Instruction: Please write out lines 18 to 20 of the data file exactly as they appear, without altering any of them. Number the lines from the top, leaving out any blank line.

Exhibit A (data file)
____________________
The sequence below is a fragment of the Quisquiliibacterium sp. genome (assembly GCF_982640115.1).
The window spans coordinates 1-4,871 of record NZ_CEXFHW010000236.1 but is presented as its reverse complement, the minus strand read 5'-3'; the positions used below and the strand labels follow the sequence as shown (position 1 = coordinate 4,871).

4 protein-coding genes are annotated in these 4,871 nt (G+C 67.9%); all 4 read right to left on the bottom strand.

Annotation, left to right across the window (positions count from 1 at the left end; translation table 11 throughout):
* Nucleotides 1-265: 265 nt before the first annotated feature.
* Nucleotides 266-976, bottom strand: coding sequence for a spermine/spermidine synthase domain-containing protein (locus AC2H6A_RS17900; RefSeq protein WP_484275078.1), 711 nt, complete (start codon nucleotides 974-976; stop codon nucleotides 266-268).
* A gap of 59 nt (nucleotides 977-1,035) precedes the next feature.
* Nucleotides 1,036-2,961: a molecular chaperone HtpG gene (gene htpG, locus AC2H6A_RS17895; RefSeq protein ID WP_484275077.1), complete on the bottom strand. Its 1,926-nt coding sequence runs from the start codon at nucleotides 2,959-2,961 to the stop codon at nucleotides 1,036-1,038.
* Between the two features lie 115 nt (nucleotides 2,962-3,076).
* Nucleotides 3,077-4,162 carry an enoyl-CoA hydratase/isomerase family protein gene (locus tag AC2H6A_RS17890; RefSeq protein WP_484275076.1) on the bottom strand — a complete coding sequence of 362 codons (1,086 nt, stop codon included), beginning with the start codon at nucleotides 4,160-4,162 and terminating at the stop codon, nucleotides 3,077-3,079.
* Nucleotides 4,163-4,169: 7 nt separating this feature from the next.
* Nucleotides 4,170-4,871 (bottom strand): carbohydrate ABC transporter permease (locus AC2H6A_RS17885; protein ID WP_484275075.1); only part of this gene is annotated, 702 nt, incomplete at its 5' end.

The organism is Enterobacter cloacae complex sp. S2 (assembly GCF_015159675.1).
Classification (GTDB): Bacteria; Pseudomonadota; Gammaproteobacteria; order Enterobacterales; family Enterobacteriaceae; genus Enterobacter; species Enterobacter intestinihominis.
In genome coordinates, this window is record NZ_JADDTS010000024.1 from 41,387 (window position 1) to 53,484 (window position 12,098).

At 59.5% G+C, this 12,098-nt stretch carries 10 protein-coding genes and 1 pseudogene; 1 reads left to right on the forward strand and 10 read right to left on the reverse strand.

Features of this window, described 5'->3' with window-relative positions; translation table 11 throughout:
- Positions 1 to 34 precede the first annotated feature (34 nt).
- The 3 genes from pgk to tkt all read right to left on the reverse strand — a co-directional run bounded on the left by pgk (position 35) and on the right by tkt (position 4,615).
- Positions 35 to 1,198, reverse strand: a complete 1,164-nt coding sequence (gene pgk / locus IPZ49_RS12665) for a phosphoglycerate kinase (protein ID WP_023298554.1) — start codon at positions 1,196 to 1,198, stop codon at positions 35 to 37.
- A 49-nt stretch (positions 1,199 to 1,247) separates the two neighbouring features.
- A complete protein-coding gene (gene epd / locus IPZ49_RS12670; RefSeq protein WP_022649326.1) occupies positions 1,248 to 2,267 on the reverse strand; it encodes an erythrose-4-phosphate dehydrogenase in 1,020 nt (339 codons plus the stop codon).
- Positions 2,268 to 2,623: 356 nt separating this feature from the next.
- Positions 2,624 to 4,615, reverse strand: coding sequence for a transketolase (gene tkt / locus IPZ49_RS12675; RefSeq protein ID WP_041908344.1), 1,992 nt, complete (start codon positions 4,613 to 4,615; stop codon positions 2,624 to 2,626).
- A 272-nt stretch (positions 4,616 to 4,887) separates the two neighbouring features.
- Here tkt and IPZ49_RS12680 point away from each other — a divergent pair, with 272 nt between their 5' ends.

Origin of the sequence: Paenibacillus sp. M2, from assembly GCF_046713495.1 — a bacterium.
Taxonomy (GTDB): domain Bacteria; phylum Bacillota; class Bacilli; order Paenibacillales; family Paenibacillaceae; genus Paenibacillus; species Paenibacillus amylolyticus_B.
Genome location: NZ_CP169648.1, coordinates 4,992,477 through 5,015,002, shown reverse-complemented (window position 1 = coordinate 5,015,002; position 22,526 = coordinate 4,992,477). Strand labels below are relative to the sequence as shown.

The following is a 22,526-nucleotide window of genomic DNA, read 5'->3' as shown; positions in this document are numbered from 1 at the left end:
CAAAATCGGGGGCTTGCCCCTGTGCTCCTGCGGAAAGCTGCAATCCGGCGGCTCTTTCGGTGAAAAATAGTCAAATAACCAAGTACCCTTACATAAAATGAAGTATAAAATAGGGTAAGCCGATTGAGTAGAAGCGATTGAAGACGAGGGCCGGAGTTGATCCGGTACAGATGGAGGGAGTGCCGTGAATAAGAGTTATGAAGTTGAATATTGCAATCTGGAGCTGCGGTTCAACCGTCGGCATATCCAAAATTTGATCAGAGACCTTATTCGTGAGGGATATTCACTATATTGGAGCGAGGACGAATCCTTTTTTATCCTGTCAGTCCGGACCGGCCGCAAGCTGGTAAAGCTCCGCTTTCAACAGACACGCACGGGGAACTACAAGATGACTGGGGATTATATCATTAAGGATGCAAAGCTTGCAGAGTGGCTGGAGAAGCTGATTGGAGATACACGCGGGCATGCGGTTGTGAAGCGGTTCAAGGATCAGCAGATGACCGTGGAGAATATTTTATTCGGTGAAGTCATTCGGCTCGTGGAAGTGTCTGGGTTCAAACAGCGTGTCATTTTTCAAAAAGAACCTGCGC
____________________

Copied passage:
- Positions 1 to 34 precede the first annotated feature (34 nt).
- The 3 genes from pgk to tkt all read right to left on the reverse strand — a co-directional run bounded on the left by pgk (position 35) and on the right by tkt (position 4,615).
- Positions 35 to 1,198, reverse strand: a complete 1,164-nt coding sequence (gene pgk / locus IPZ49_RS12665) for a phosphoglycerate kinase (protein ID WP_023298554.1) — start codon at positions 1,196 to 1,198, stop codon at positions 35 to 37.